Serious internet problems.

By Reoreyh ยท 4 replies
Aug 14, 2007
  1. Three computers on one router. Two have Vista, one has XP.

    The two with Vista experience extreme latency when playing games online. They both slow down drastically over time. Downloads are the same, starting at 1.3mb/s for 1 second, and then dropping to 25 kb/s over 10-20 seconds. Web pages take a rediculous amount of time to load, as opposed to the laptop upstairs which is almost instant. These new computers are ordered Dells, and are fantastic. They are much better than the laptop upstairs.

    I've run commands in the command prompt to test my connection to various websites. Each and every time the numbers are just beneath 100ms all the way up to an asterisk (*) which is an unacceptable amount of latency.

    What's wrong? =/
  2. raybay

    raybay TS Evangelist Posts: 7,241   +10

    Too many units on one ethernet cable.
    They divide the incoming and outgoing connections by much more than three.
    Tell us about your connection and the router. Sounds as if you are sharing a 1.5 mbps download and 768 mbps upload speed... or slower.
    I suspect the only thing that will work is to increase your cable speed to 12 mbps download, and 1.5 mbps to 3.0 mbps upload speed.
    But there could be other factors.
    Ask your cable or DSL provider to test the speed from their tech support bench. Then use to test the speeds at your three computers. My guess is that you are getting substantially less than that for which you are paying.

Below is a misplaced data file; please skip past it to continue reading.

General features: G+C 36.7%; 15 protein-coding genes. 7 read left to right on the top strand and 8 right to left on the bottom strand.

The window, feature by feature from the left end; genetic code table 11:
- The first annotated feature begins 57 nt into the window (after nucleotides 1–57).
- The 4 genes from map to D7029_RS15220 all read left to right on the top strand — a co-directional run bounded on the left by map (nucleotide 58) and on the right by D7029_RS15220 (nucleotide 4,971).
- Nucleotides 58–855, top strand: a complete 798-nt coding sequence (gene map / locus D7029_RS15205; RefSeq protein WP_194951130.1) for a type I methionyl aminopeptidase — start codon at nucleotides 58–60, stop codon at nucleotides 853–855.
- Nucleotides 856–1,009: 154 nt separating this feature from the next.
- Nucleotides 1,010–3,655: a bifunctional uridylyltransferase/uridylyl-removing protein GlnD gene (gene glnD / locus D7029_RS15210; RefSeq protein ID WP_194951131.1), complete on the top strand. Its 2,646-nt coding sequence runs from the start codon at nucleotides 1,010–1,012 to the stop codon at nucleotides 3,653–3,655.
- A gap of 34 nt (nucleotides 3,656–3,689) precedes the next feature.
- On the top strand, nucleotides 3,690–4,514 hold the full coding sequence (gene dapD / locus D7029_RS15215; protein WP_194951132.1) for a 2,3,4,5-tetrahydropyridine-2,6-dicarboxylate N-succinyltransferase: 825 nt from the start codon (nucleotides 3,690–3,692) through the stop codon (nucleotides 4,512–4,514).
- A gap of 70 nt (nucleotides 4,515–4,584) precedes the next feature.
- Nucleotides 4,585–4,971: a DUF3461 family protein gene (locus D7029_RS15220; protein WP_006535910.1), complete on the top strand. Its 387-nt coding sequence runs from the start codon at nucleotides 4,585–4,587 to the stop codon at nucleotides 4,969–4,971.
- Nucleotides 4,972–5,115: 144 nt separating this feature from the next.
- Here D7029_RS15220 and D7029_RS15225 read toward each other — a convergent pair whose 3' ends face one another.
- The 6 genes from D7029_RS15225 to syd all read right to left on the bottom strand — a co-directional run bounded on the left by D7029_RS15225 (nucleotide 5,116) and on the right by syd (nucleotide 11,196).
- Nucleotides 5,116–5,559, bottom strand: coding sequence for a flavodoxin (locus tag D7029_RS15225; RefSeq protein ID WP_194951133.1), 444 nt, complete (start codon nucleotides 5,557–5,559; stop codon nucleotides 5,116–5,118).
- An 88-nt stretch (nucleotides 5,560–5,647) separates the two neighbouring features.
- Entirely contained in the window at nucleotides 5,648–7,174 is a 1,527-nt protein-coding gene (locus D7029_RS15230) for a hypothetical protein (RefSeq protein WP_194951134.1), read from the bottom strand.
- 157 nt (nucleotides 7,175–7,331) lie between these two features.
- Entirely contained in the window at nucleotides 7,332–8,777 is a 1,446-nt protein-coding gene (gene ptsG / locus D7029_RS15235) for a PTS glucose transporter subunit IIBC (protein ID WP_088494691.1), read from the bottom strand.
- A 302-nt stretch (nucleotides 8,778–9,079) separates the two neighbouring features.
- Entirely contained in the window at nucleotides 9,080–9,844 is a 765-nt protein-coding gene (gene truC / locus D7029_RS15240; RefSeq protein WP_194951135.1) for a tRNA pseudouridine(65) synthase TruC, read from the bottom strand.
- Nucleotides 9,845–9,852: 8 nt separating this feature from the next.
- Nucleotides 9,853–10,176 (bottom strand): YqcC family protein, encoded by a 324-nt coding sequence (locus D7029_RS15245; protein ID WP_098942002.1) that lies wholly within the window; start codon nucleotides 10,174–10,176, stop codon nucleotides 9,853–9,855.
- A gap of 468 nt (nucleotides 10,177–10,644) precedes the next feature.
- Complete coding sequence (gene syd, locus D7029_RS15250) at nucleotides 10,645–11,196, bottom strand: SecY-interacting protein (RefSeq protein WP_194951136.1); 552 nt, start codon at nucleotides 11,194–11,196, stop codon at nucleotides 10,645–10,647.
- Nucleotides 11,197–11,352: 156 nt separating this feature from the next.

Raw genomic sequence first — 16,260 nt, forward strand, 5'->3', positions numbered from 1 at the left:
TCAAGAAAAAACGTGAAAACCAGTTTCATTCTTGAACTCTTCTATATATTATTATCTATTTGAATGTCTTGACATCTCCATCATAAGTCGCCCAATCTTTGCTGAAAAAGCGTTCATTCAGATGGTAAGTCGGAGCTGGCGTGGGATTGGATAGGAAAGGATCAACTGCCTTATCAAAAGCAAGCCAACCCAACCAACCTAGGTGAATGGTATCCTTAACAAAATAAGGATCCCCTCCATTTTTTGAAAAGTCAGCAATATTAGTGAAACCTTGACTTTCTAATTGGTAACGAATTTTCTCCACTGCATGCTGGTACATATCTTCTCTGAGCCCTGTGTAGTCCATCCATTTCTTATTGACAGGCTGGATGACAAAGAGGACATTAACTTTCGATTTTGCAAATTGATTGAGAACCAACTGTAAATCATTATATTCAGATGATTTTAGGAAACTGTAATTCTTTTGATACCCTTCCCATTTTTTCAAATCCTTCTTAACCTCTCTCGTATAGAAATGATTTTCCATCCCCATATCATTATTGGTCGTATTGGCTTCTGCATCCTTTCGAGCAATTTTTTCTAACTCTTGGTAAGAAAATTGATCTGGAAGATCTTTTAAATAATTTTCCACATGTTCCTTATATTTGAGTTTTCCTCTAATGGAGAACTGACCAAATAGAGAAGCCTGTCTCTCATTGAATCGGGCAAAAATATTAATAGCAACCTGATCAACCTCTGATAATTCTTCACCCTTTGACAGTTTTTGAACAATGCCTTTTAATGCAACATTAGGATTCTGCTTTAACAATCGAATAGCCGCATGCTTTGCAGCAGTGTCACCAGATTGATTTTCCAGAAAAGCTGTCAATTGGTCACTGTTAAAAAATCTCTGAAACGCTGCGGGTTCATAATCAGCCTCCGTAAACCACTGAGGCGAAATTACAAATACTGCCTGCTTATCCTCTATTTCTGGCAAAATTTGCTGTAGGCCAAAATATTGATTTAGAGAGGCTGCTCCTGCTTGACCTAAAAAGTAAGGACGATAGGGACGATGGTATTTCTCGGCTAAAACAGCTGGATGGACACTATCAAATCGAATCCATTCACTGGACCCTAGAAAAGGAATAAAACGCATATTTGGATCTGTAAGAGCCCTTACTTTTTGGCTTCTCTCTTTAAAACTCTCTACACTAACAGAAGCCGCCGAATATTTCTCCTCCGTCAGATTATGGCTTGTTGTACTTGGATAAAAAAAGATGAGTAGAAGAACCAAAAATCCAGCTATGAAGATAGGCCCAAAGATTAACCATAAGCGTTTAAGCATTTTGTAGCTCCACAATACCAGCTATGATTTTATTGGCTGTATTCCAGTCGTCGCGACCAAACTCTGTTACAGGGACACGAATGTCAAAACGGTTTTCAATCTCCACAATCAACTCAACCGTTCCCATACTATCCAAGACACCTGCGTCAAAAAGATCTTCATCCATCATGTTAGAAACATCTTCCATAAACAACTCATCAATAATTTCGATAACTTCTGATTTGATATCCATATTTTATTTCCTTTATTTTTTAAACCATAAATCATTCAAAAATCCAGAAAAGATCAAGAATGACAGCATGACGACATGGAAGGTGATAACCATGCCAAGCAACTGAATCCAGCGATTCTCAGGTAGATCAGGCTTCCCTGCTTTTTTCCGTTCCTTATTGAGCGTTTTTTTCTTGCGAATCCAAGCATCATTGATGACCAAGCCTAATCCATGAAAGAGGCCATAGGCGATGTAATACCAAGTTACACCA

3. Reoreyh

    Reoreyh TS Rookie Topic Starter

    This computer is new. It came with Vista. My old Computer had the same connection in the same spot with the same other computers with the same router. It didn't have this problem.
  4. raybay

    raybay TS Evangelist Posts: 7,241   +10

    Well, there you have it. Better to say it is VISTA than to test the connections?

    We know that VISTA requirements are very steep, compared to WXP. Well documented. If you have marginal connections by three on router, then VISTA will show up those marginal connections.

    But then, you don't need to test all that stuff. How would it help, anyway?
  5. jobeard

    jobeard TS Ambassador Posts: 11,155   +985

    the (*) are showing 'no response' from some node in the path' which has
    nothing to do with your system.

    First, stop all torrent activity and try using tracert for example. i
    t will shown every node from you to Google.
    You should get all timing data w/o any (*). change to the website domain for
    one of your torrent hosts and see how that responds

    a better test is pathping $somesite as it will show where packets are getting dropped.

    now restart the pathping and then on another system start a torrent download to see the effect.
    most of the lossed packets will occur at YOUR end when the LAN is overloaded.
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